Boeing Licensee

Maney Aircraft Inc.’s licensee relationship with Boeing dates back to 1969 when Rockwell International’s North American Aviation Division (now part of Boeing Aircraft) needed a qualified company to take over responsibility for supporting the F-86 Sabre. The F-100 Super Sabre and T-28 Trojan licenses soon followed. These aircrafts are now out of active military service but our partnership with Boeing continues with licenses for full support of the B-1B Lancer, the OV-10 Bronco and the T-2 Buckeye.

F-86 Sabre

The F-86 Sabre (commonly called the Sabrejet) was the first aircraft in the U.S. inventory that utilized the swept-wing design, providing the jet the ability to fly at much higher speeds by delaying the onset of shock waves that plagued straight-winged aircraft. The Sabre saw extensive action during the Korean conflict, where it scored consistent victories over Russian-built MiG fighters with a 10-to-1 win ratio. Over 6,000 Sabres were produced with U.S. production ending in December of 1956. Maney Aircraft, Inc. is proud and honored to have supported such an important aircraft in U.S. aviation history.

F-100 Super Sabre

Following the success of the F-86 Sabre, North American Aviation began development for a higher performance version. The successor, the F-100 Super Sabre, was larger, faster, and more powerful than its predecessor and gave the U.S. a supersonic Air Force. The versatile fighter bettered the speed of sound on its first flight and has since, set numerous records for speed, endurance, range and maintenance. Over 2,000 Super Sabres were produced, with the last retiring from active service in the 1980s. Maney Aircraft, Inc. supported the Super Sabres as long as there was a requirement, including their extensive use as target drones.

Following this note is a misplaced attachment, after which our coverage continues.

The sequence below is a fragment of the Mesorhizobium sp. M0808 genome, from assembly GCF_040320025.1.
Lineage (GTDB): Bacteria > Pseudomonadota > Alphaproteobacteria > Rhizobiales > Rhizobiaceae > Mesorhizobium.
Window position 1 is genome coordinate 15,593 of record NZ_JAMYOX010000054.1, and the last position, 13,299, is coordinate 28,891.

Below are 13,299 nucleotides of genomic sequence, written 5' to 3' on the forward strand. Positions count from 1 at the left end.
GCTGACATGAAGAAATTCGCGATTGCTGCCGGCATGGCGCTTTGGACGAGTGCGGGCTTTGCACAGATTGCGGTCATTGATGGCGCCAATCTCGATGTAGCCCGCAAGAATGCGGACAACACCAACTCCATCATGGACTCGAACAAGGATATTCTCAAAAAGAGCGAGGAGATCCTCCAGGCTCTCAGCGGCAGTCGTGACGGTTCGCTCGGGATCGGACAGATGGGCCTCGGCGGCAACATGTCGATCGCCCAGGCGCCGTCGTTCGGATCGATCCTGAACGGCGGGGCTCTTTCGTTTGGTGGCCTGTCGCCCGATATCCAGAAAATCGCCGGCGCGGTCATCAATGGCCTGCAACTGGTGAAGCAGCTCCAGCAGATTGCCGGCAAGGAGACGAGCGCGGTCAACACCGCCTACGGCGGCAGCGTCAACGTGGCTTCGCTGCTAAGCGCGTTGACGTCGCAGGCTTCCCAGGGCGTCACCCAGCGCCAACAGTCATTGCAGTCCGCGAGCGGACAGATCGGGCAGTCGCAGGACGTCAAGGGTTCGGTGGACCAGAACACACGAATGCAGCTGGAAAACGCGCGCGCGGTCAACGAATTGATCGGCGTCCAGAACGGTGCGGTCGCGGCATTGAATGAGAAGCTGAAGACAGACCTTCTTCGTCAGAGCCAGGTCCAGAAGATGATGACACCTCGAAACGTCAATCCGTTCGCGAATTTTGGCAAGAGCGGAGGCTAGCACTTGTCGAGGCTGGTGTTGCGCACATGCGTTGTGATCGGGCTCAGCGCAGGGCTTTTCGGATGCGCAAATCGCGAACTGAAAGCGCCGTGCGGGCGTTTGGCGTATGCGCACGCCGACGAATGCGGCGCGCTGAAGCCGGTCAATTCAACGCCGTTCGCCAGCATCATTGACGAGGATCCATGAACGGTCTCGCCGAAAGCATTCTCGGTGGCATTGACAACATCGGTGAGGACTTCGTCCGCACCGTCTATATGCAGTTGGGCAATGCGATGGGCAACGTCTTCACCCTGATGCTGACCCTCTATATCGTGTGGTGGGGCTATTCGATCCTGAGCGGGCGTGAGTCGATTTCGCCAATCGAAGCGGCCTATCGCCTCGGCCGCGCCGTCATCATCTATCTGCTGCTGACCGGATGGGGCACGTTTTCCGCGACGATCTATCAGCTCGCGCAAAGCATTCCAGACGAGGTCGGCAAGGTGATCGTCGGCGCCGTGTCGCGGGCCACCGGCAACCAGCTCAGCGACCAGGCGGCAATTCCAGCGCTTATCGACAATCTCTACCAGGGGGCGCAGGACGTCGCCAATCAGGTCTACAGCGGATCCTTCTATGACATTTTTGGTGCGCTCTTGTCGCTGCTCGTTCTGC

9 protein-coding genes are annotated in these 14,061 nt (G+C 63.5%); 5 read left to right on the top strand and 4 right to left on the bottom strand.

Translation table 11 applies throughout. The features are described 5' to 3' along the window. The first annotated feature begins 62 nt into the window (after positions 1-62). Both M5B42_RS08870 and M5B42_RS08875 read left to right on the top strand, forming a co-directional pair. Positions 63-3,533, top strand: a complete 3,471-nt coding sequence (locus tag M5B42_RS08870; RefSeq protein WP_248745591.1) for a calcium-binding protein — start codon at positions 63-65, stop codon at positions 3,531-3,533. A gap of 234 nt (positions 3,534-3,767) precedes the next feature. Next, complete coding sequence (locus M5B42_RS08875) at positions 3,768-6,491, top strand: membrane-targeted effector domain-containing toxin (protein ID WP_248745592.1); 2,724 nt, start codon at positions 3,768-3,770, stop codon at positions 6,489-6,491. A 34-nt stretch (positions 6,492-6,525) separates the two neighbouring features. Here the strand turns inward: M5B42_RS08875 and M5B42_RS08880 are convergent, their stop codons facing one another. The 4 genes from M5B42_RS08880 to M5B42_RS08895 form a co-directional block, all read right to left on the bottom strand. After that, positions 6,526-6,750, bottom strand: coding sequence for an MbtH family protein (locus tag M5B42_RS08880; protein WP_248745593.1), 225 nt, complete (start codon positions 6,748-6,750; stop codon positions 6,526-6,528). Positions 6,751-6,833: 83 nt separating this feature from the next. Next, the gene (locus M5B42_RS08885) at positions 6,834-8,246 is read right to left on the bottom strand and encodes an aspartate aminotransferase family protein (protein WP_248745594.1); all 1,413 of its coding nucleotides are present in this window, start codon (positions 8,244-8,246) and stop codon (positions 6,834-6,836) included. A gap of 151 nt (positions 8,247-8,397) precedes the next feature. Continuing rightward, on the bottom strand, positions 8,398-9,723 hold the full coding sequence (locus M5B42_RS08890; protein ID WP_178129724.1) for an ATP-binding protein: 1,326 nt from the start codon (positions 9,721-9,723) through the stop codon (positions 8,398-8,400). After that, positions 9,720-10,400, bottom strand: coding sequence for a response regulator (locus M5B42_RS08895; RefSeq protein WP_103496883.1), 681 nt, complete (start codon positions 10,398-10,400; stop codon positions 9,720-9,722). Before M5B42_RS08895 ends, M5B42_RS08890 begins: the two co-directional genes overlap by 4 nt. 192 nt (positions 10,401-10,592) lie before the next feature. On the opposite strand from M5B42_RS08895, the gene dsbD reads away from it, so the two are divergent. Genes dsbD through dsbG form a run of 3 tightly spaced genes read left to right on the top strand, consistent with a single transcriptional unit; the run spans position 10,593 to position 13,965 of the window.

T-28 Trojan

The T-28 Trojan was the major trainer for both the U. S. Air Force and the U. S. Navy during the 1950′s and 1960′s. Many were converted to the AT-28D configuration and used extensively by several countries. South Vietnam, Thailand, and Laos all operated fleets of AT-28D aircraft during the Vietnam conflict. The Philippines used them as their primary attack aircraft until replaced by the OV-10A Bronco in the early 1990s. Over 2,000 Trojans were built, many of which are still operated by civilian flying enthusiasts today.